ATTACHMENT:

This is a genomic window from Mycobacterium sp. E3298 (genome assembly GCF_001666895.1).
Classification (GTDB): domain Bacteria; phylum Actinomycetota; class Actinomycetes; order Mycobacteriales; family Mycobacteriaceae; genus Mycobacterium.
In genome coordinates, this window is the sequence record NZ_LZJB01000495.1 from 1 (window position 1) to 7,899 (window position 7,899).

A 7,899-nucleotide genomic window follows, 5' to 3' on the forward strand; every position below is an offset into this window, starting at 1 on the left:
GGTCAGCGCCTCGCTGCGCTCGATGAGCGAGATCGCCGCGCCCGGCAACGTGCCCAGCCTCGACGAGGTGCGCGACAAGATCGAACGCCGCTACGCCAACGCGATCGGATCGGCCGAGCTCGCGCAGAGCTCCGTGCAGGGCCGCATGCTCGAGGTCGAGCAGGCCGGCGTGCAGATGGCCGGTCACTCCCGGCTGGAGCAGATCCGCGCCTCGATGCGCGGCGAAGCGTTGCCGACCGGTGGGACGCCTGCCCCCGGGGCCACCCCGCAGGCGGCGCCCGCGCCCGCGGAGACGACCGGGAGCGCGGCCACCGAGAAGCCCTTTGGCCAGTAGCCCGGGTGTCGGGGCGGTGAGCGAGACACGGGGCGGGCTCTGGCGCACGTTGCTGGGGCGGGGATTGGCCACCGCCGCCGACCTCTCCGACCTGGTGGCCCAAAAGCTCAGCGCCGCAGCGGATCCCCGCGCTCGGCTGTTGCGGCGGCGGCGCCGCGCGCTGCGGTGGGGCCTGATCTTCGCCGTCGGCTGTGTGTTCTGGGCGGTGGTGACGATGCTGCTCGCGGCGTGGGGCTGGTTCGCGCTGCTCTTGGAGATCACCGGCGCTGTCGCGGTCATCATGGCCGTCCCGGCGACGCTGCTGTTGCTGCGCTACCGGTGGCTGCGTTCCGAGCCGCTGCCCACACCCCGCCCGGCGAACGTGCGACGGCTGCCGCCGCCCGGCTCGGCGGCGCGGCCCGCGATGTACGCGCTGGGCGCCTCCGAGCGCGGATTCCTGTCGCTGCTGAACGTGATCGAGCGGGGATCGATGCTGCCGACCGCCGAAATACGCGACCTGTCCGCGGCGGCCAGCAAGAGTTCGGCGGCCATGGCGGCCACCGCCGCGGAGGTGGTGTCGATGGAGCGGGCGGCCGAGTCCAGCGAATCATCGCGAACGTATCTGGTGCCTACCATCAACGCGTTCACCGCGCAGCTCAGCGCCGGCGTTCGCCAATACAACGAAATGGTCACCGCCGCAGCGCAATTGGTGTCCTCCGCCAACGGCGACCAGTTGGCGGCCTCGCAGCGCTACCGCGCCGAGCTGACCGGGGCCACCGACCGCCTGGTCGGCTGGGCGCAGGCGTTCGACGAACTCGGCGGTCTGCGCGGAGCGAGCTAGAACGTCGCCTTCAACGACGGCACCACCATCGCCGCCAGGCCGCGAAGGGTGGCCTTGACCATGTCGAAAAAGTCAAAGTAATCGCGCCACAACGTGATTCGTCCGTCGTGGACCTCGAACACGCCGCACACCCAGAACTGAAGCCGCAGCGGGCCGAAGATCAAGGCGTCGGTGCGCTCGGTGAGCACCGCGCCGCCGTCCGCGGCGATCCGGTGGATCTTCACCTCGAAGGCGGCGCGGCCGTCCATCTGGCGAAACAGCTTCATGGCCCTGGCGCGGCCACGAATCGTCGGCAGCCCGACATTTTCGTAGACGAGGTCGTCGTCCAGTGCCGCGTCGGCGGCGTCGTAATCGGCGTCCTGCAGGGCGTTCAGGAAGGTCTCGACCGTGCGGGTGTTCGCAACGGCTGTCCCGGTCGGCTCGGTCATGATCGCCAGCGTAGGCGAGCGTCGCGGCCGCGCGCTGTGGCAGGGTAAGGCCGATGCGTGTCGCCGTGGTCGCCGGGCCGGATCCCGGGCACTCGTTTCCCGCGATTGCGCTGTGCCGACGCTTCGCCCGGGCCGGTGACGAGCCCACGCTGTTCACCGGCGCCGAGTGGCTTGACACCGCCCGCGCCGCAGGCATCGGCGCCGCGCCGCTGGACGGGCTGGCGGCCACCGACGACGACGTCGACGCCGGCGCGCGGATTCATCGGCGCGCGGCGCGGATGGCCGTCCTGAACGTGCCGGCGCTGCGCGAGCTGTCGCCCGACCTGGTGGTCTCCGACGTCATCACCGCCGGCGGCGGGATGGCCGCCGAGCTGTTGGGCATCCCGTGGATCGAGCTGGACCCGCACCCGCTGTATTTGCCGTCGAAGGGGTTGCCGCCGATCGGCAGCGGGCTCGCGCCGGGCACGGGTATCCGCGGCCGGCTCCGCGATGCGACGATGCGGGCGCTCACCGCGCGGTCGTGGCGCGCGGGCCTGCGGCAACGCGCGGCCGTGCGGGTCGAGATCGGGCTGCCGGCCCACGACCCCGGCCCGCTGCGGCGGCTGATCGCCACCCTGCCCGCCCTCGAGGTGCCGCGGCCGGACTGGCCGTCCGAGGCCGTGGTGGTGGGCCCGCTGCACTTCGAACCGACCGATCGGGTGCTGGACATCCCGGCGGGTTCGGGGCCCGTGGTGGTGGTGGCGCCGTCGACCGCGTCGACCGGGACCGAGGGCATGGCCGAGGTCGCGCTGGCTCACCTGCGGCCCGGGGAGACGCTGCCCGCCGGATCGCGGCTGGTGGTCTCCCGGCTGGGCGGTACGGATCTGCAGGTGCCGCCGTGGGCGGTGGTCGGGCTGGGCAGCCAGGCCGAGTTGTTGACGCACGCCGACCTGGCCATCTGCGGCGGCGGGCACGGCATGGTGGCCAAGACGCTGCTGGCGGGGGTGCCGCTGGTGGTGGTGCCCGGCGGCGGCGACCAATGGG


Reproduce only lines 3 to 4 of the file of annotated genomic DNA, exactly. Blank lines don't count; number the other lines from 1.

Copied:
In genome coordinates, this window is the sequence record NZ_LZJB01000495.1 from 1 (window position 1) to 7,899 (window position 7,899).

A 7,899-nucleotide genomic window follows, 5' to 3' on the forward strand; every position below is an offset into this window, starting at 1 on the left: